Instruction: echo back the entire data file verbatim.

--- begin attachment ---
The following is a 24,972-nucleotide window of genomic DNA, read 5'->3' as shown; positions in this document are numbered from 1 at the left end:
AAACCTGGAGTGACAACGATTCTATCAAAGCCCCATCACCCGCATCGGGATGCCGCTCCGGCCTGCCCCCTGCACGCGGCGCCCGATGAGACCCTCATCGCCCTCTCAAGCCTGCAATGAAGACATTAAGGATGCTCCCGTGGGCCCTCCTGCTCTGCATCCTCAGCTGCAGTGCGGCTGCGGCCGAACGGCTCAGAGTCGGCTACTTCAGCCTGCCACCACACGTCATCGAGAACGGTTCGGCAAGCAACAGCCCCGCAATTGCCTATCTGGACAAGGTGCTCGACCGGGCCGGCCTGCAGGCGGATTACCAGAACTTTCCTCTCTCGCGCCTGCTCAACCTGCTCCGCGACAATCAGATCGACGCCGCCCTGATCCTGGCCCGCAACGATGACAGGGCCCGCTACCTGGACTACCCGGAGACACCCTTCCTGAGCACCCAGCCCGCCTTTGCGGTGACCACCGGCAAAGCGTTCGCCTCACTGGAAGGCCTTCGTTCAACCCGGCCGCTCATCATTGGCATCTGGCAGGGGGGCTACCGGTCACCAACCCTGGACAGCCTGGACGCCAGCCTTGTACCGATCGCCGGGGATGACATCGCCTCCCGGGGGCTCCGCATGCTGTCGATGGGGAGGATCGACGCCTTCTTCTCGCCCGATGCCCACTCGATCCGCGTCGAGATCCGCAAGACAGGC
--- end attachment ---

The following is a 24,972-nucleotide window of genomic DNA, read 5'->3' as shown; positions in this document are numbered from 1 at the left end:
AAACCTGGAGTGACAACGATTCTATCAAAGCCCCATCACCCGCATCGGGATGCCGCTCCGGCCTGCCCCCTGCACGCGGCGCCCGATGAGACCCTCATCGCCCTCTCAAGCCTGCAATGAAGACATTAAGGATGCTCCCGTGGGCCCTCCTGCTCTGCATCCTCAGCTGCAGTGCGGCTGCGGCCGAACGGCTCAGAGTCGGCTACTTCAGCCTGCCACCACACGTCATCGAGAACGGTTCGGCAAGCAACAGCCCCGCAATTGCCTATCTGGACAAGGTGCTCGACCGGGCCGGCCTGCAGGCGGATTACCAGAACTTTCCTCTCTCGCGCCTGCTCAACCTGCTCCGCGACAATCAGATCGACGCCGCCCTGATCCTGGCCCGCAACGATGACAGGGCCCGCTACCTGGACTACCCGGAGACACCCTTCCTGAGCACCCAGCCCGCCTTTGCGGTGACCACCGGCAAAGCGTTCGCCTCACTGGAAGGCCTTCGTTCAACCCGGCCGCTCATCATTGGCATCTGGCAGGGGGGCTACCGGTCACCAACCCTGGACAGCCTGGACGCCAGCCTTGTACCGATCGCCGGGGATGACATCGCCTCCCGGGGGCTCCGCATGCTGTCGATGGGGAGGATCGACGCCTTCTTCTCGCCCGATGCCCACTCGATCCGCGTCGAGATCCGCAAGACAGGC